The hydrolysis of the substrate using the catalyst membrane of this invention will now be described with reference to the accompanying drawing. FIG. 1 is a cross-sectional, elevational view diagrammatically illustrating an apparatus suitable for conducting the hydrolysis. Designated by the reference numeral 1 is a cylindrical reaction vessel whose inside space is divided by a membrane 2 into two axially aligned, contiguous first and second chambers 3 and 4. The membrane 2 is formed of the above-described catalyst membrane.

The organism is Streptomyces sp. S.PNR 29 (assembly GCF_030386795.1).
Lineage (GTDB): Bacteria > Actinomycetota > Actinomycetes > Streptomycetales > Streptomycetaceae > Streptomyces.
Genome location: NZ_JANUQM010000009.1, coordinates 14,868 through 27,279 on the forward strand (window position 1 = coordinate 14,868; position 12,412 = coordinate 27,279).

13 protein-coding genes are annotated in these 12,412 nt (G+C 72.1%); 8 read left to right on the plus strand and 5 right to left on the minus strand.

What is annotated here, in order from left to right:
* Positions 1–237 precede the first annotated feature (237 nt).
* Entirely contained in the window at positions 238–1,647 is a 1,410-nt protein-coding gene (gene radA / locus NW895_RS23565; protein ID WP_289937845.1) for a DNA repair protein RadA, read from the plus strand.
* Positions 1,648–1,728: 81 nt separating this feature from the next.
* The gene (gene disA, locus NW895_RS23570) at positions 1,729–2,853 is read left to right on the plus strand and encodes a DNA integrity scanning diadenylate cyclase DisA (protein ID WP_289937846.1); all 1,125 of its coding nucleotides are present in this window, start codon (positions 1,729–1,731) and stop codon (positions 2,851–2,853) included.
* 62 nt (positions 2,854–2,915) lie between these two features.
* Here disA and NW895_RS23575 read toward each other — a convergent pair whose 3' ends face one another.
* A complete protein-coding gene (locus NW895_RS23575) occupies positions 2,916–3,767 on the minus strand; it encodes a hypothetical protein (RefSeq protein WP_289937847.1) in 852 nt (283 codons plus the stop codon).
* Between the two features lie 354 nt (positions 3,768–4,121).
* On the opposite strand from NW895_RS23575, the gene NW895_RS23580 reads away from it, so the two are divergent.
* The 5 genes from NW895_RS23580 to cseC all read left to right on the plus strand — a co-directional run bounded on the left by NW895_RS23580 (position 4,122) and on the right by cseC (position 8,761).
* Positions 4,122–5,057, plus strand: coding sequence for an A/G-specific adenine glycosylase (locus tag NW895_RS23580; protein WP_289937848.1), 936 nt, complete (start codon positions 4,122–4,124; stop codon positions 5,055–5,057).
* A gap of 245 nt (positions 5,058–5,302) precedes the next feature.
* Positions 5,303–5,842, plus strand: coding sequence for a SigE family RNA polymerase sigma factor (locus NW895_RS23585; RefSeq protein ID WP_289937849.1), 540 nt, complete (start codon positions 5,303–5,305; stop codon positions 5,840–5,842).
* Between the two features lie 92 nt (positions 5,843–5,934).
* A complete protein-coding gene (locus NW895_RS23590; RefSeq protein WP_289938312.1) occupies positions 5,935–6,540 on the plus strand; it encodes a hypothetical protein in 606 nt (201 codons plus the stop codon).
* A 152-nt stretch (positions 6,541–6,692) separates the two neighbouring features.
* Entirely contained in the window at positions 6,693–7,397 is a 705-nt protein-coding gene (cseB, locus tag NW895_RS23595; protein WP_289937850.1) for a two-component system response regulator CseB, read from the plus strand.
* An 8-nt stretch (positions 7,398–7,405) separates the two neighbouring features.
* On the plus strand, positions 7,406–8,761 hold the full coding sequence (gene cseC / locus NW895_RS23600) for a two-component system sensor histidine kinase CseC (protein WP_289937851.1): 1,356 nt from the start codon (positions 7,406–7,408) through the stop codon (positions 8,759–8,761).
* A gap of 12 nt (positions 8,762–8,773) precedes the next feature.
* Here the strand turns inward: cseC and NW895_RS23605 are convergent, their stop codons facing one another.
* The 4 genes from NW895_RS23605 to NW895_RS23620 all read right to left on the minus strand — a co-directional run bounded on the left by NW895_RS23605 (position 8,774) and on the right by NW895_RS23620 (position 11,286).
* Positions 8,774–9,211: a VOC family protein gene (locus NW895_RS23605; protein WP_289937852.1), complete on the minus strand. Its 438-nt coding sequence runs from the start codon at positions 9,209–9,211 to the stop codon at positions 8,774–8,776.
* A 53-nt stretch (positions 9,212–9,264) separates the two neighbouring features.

An aqueous solution containing a substrate to be hydrolyzed is continuously supplied to the first chamber 3 through an inlet 5 and discharged therefrom through an outlet 6. If desired, the discharged solution may be recycled to the chamber 3. The second chamber 4 is continuously supplied with water through an inlet 7, into which the hydrolysis product is diffused through the membrane 2. The water with the hydrolysis product diffused therein is continuously withdrawn from the chamber 4 for recovery through the outlet 8. The optimum concentration of the substrate in the feed solution varies according to the kind thereof, but generally in the range of 1-100 g/l. In the case of a polysaccharides, the concentration may be 1-50 g/l, preferably 10-30 g/l.